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  • Title: Anthroposophical Ethics (1928): Anthroposophical Ethics I
    Matching lines:
    • and on the hope for each human soul that it can find its way back to the
    • difficult these forces are to find, is shown by the simple fact
    • maintained that we find in this region in ancient times. It is
    • find, to begin with, that what was most highly honoured and
    • find this cultivation, this dedication of the soul to the
    • the more we find this to be the case — the other virtues
    • we examine real valour in its fundamental quality, we find that
  • Title: Anthroposophical Ethics (1928): Anthroposophical Ethics II
    Matching lines:
    • and on the hope for each human soul that it can find its way back to the
    • is certainly remarkable that we should find these castes
    • higher, we find them chiefly in a part of the European
    • different one; so that we may find incarnated in Europe at the
    • if we investigate it a little; if we take the trouble to find
    • we do not find immorality but
    • is devoid of moral impulses. They are in him and we shall find
    • can find the way back again to the Divine-Spiritual.
    • find the philosopher Plato. Amongst other things, Plato wrote
  • Title: Anthroposophical Ethics (1928): Anthroposophical Ethics III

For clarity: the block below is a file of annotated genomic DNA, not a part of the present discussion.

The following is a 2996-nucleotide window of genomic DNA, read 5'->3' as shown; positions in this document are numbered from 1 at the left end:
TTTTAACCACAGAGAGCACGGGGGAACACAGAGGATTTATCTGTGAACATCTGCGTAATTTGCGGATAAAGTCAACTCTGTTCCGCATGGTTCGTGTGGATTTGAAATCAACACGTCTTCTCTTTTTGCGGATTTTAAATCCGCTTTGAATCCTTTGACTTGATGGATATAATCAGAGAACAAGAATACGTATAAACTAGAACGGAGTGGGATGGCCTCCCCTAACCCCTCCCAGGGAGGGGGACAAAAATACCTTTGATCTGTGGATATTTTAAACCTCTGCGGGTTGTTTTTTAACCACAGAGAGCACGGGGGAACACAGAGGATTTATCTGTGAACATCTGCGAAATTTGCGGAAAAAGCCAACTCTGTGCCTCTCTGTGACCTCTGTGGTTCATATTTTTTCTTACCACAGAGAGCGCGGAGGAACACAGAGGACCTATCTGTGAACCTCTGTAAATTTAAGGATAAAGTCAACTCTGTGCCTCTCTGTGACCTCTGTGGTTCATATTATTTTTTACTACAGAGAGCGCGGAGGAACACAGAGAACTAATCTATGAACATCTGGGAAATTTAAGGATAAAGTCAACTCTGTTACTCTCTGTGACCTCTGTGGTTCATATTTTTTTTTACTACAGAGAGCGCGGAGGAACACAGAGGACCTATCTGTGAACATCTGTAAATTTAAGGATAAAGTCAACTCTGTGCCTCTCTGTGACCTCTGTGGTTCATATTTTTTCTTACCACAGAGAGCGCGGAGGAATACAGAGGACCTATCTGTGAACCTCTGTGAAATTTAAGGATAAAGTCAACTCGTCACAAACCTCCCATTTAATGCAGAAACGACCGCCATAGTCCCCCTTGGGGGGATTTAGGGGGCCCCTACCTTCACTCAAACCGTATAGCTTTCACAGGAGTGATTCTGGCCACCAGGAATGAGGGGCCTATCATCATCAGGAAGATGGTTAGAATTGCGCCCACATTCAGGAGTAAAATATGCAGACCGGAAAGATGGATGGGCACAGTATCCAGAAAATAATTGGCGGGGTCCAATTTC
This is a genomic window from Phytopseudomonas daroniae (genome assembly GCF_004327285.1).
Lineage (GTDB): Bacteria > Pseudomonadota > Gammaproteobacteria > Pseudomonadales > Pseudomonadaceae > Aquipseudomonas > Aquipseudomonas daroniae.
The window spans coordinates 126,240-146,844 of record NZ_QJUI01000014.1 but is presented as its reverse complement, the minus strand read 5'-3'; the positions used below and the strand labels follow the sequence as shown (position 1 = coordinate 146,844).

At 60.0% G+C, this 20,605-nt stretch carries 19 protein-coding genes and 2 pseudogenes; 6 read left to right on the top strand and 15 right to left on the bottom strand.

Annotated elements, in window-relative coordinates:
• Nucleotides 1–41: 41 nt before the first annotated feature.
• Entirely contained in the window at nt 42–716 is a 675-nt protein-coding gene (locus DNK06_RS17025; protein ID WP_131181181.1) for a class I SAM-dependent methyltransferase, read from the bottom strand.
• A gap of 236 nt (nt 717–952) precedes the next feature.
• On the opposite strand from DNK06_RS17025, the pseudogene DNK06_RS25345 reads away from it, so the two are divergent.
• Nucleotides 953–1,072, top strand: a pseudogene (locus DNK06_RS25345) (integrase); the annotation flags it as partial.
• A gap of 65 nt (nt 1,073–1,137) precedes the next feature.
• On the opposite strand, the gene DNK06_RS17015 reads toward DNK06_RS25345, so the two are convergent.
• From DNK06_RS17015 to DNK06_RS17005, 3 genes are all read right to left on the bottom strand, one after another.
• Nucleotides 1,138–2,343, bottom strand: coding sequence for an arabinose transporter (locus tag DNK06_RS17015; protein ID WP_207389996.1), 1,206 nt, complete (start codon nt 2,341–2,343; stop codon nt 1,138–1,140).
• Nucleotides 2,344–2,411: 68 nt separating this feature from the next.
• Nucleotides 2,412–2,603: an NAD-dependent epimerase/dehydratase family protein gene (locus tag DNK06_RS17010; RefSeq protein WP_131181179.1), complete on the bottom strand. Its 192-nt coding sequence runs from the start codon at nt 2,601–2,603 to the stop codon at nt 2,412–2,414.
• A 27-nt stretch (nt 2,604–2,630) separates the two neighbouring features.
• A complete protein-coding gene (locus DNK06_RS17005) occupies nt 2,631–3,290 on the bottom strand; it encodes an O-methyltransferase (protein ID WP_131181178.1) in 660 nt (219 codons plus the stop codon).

Matching lines:
    • and on the hope for each human soul that it can find its way back to the
    • must find the mean,” so that through thy deeds thou must
    • find the balance, the mean between the two.
    • now to the other, he could not always find the balance at once,
    • he does not always find the mean at once, he will attain
    • golden rule in the ancient Mysteries. We often find among the
    • the sentient-soul. We find one side to which man can deviate
    • shut up in themselves. How often do we find that two people
    • Thus, it was a gift of the gods to find at that time the happy
    • newspapers or some other printed matter he finds
    • will find that he does not fear such a thing to be wrong. He
    • fourth post-Atlantean age, we find that Temperance or
    • find that the majority of people live very much after a
    • there are moral impulses, and we find what we may call
    • is through mental development that man comes to find riddles in
    • supersensible wisdom had disappeared do we find the
    • Christ-impulse at first finds nothing with which it can clothe
    • also be a subject for study. But you will still find much for
    • lectures; you will find how fruitful these ideas can be if you



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